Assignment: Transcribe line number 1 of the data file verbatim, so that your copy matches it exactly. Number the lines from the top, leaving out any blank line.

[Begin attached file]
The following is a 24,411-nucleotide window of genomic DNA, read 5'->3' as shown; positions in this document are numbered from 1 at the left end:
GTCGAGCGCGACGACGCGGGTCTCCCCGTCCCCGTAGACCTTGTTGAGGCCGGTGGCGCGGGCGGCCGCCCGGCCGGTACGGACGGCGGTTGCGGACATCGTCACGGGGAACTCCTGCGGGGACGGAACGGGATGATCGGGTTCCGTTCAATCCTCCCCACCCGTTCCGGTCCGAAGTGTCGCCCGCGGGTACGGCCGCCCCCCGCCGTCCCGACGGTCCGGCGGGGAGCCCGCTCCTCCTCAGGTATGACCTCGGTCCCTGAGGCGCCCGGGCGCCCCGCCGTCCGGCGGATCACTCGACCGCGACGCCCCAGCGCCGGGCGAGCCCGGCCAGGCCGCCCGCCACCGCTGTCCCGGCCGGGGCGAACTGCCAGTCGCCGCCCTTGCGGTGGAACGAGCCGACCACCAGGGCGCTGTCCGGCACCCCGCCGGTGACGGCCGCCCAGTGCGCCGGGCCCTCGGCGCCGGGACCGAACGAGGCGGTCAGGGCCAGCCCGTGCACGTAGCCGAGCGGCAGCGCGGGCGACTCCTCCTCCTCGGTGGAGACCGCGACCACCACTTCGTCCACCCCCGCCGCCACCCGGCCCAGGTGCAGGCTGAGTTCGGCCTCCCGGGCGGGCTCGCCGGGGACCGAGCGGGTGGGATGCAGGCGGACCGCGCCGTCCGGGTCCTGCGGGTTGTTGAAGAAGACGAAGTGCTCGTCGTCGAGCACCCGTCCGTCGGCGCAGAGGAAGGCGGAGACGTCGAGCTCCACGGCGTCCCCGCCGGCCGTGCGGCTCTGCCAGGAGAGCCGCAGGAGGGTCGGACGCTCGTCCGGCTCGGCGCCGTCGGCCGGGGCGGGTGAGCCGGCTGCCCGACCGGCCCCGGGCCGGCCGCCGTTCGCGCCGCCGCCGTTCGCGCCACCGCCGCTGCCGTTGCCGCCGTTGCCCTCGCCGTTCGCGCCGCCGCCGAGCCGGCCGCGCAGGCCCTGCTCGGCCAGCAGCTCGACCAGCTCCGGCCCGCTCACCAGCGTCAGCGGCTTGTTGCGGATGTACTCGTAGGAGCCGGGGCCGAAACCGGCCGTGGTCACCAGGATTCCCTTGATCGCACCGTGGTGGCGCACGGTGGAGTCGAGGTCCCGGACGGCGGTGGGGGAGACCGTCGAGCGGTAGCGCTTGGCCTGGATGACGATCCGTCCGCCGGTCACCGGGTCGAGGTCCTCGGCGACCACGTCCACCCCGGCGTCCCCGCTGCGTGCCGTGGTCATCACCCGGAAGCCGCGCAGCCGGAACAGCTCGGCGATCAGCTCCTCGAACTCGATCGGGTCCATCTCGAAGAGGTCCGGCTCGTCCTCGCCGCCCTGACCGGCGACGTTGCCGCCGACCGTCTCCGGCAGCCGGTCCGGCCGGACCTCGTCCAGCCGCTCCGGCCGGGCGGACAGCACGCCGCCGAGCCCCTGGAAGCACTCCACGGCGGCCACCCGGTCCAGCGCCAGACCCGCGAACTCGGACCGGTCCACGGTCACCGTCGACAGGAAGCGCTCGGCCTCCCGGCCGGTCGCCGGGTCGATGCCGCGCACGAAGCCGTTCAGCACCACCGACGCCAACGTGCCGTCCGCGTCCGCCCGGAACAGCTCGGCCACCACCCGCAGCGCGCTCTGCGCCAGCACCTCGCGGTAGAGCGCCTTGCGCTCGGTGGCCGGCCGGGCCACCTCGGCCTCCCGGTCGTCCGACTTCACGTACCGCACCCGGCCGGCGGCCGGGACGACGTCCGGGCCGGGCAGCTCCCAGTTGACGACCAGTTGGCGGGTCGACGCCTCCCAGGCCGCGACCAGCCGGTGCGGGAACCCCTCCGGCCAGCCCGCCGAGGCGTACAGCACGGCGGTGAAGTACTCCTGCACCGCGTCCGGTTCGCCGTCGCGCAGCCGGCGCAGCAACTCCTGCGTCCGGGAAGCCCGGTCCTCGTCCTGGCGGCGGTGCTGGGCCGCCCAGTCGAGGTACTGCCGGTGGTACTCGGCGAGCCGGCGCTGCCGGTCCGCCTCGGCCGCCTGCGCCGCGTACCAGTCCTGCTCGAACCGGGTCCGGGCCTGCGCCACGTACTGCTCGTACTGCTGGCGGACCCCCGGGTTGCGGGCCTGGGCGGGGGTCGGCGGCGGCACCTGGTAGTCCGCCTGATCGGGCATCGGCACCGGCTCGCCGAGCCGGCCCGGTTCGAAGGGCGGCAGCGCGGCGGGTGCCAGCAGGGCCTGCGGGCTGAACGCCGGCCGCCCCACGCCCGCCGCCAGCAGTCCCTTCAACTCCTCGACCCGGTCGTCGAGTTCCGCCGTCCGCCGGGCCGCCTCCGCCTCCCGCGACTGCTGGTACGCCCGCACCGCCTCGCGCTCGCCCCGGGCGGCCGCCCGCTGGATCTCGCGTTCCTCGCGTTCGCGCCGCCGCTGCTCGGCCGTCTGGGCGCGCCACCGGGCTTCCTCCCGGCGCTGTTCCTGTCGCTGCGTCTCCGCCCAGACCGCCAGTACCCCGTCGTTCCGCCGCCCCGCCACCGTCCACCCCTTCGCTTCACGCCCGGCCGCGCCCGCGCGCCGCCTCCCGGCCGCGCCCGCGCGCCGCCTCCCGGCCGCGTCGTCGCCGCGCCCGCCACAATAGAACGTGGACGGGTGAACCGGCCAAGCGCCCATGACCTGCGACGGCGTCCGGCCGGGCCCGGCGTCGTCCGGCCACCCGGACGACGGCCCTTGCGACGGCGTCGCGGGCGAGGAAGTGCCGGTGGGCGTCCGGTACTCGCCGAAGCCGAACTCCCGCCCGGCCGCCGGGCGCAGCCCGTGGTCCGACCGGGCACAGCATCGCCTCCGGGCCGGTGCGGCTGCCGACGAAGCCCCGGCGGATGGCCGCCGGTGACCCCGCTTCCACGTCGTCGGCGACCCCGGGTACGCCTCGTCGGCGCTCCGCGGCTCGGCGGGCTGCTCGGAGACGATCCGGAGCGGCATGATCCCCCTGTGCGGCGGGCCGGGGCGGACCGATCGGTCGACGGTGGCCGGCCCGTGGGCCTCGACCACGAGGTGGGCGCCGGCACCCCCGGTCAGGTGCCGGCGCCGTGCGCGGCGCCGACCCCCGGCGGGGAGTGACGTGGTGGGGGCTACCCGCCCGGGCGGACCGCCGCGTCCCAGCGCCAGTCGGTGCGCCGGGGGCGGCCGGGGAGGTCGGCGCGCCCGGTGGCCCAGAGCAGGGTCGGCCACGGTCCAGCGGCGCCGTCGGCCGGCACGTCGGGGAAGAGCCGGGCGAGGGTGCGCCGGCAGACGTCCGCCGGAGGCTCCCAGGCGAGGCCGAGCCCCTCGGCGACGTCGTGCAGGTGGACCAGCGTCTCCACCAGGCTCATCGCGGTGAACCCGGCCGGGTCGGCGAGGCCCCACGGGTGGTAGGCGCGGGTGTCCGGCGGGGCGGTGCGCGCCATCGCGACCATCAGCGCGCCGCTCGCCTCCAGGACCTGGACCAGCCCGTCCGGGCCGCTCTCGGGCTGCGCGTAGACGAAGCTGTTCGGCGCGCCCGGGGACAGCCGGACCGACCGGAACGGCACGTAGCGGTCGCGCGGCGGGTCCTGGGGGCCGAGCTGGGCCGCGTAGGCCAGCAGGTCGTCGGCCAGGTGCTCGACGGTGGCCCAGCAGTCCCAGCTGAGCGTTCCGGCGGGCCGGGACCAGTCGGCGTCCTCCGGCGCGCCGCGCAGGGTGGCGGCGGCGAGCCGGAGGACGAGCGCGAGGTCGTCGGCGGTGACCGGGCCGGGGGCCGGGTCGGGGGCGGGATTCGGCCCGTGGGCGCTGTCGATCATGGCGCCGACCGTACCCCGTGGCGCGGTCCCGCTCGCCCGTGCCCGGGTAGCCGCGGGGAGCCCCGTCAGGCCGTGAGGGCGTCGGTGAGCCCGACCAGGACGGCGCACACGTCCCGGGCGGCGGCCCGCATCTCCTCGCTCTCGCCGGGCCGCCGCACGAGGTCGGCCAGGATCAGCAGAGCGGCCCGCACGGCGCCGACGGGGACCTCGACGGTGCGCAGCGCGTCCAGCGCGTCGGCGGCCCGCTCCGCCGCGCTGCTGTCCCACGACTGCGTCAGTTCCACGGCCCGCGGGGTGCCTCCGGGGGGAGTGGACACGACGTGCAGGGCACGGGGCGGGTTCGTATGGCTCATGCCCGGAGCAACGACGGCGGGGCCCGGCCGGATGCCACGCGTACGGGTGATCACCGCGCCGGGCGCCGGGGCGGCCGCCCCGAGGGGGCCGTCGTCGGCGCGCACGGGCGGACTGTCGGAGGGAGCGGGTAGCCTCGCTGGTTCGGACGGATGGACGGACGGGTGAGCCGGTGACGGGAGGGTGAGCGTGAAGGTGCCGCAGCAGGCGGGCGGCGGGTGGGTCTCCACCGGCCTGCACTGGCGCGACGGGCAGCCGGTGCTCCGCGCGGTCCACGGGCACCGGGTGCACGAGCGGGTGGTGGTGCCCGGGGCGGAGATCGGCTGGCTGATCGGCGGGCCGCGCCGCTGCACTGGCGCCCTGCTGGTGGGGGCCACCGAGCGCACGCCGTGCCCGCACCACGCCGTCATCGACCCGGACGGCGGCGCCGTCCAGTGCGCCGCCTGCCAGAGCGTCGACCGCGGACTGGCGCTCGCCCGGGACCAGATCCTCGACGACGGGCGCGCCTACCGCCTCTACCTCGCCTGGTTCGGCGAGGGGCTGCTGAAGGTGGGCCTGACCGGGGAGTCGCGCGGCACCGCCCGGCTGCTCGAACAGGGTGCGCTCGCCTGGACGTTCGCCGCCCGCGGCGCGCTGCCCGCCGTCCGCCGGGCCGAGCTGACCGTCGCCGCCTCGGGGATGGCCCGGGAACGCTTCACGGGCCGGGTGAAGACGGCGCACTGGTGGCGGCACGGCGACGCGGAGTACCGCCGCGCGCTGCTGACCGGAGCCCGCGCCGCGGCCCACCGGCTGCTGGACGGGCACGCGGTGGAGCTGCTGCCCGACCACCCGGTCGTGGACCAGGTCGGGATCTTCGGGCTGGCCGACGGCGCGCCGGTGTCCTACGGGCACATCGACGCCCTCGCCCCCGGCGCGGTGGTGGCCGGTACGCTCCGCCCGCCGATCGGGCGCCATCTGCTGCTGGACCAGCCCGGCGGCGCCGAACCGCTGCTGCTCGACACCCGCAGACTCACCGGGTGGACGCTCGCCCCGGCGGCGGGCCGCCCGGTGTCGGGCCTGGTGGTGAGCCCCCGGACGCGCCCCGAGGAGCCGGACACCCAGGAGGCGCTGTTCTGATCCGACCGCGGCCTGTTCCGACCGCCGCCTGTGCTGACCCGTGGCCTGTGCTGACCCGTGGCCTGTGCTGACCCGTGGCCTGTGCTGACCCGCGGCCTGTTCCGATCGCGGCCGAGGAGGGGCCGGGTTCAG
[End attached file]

The following is a 24,411-nucleotide window of genomic DNA, read 5'->3' as shown; positions in this document are numbered from 1 at the left end: